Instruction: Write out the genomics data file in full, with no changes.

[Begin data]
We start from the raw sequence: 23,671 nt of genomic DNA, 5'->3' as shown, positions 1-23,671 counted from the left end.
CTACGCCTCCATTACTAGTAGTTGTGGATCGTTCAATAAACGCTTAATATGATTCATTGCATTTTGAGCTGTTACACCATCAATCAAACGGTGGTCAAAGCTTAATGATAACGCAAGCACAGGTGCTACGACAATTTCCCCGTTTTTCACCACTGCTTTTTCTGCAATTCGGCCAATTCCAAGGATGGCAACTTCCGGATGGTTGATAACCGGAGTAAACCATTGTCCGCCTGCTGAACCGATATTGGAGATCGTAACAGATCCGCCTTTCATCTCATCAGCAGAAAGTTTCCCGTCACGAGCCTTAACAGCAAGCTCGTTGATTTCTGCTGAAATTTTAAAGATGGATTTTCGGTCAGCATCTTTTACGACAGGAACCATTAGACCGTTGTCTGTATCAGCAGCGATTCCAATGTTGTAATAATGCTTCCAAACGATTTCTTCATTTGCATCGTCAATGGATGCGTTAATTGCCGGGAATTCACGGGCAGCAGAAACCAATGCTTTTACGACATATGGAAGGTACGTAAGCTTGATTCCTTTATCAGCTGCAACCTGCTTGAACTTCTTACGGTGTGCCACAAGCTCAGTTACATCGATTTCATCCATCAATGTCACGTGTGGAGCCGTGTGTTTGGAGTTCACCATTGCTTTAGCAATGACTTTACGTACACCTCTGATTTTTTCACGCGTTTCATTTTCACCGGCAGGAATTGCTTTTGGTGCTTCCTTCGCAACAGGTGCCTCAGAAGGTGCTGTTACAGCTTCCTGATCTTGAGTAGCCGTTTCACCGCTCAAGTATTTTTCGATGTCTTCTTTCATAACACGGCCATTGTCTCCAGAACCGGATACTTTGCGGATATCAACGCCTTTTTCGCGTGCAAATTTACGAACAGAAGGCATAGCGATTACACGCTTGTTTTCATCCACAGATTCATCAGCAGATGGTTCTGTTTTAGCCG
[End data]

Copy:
We start from the raw sequence: 23,671 nt of genomic DNA, 5'->3' as shown, positions 1-23,671 counted from the left end.
CTACGCCTCCATTACTAGTAGTTGTGGATCGTTCAATAAACGCTTAATATGATTCATTGCATTTTGAGCTGTTACACCATCAATCAAACGGTGGTCAAAGCTTAATGATAACGCAAGCACAGGTGCTACGACAATTTCCCCGTTTTTCACCACTGCTTTTTCTGCAATTCGGCCAATTCCAAGGATGGCAACTTCCGGATGGTTGATAACCGGAGTAAACCATTGTCCGCCTGCTGAACCGATATTGGAGATCGTAACAGATCCGCCTTTCATCTCATCAGCAGAAAGTTTCCCGTCACGAGCCTTAACAGCAAGCTCGTTGATTTCTGCTGAAATTTTAAAGATGGATTTTCGGTCAGCATCTTTTACGACAGGAACCATTAGACCGTTGTCTGTATCAGCAGCGATTCCAATGTTGTAATAATGCTTCCAAACGATTTCTTCATTTGCATCGTCAATGGATGCGTTAATTGCCGGGAATTCACGGGCAGCAGAAACCAATGCTTTTACGACATATGGAAGGTACGTAAGCTTGATTCCTTTATCAGCTGCAACCTGCTTGAACTTCTTACGGTGTGCCACAAGCTCAGTTACATCGATTTCATCCATCAATGTCACGTGTGGAGCCGTGTGTTTGGAGTTCACCATTGCTTTAGCAATGACTTTACGTACACCTCTGATTTTTTCACGCGTTTCATTTTCACCGGCAGGAATTGCTTTTGGTGCTTCCTTCGCAACAGGTGCCTCAGAAGGTGCTGTTACAGCTTCCTGATCTTGAGTAGCCGTTTCACCGCTCAAGTATTTTTCGATGTCTTCTTTCATAACACGGCCATTGTCTCCAGAACCGGATACTTTGCGGATATCAACGCCTTTTTCGCGTGCAAATTTACGAACAGAAGGCATAGCGATTACACGCTTGTTTTCATCCACAGATTCATCAGCAGATGGTTCTGTTTTAGCCG